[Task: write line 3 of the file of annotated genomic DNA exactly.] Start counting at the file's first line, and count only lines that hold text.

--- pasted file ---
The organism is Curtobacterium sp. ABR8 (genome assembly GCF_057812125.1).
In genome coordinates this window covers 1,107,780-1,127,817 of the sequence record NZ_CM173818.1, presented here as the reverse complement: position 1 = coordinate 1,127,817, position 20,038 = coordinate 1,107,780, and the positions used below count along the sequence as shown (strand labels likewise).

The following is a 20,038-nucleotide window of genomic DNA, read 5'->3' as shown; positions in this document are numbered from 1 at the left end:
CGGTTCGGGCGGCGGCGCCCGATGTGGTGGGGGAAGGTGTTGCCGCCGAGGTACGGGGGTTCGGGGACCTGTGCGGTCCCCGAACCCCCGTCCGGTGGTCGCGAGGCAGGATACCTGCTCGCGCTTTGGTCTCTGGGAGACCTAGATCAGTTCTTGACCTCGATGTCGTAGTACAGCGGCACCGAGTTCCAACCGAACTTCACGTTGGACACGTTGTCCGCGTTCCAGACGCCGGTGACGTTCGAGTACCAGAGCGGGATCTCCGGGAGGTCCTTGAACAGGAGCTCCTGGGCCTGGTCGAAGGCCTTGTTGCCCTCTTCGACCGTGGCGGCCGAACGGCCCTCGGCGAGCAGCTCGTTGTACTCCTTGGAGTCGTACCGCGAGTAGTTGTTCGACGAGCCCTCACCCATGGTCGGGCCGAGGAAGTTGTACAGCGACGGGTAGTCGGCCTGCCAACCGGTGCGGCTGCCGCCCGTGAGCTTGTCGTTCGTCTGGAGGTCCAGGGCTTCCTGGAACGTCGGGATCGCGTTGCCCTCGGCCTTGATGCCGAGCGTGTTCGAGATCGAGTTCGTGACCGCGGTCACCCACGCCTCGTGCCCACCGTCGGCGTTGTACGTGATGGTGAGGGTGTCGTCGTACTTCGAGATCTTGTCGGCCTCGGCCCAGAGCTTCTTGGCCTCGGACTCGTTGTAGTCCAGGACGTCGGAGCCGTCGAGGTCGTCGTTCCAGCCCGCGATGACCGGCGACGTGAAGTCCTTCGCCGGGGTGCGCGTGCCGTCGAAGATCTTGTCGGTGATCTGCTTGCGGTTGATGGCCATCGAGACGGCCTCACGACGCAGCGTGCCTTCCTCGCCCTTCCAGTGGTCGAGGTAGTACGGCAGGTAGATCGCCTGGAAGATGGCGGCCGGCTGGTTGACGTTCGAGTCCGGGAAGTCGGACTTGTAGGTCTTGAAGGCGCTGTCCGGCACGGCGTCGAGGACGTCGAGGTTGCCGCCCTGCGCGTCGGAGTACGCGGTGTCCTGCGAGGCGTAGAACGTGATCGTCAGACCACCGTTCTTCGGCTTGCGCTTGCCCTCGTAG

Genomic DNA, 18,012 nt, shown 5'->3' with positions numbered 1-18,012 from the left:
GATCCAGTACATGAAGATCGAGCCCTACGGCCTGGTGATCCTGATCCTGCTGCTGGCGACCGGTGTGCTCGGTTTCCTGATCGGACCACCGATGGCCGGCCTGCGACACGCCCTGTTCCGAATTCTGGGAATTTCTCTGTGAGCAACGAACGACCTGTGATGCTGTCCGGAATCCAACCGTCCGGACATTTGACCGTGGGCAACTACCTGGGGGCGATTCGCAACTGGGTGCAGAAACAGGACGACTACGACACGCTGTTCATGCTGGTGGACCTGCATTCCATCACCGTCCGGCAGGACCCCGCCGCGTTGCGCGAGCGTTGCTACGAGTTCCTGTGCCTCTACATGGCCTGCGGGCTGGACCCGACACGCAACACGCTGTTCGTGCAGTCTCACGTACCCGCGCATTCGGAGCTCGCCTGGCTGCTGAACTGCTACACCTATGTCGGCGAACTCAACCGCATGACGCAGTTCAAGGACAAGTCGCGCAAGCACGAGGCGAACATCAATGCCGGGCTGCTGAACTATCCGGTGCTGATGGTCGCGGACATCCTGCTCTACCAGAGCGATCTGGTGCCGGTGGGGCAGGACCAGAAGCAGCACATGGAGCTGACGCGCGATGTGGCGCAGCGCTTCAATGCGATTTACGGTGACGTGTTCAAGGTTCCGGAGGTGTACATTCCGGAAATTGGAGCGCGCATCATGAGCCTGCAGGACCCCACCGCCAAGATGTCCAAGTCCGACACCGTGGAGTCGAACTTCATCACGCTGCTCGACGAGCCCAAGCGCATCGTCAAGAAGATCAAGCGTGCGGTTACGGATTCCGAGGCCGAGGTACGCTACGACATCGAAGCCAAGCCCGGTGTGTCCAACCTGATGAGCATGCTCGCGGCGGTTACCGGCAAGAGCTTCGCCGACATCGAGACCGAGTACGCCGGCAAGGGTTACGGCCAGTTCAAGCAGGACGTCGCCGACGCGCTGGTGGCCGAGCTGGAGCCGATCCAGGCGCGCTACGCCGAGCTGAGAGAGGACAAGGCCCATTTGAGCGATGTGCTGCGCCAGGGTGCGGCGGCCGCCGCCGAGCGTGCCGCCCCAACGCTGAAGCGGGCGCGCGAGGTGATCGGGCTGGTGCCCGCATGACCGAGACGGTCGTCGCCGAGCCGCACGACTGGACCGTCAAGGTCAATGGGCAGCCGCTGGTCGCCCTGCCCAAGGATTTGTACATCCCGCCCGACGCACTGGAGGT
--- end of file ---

The following is a 20,038-nucleotide window of genomic DNA, read 5'->3' as shown; positions in this document are numbered from 1 at the left end: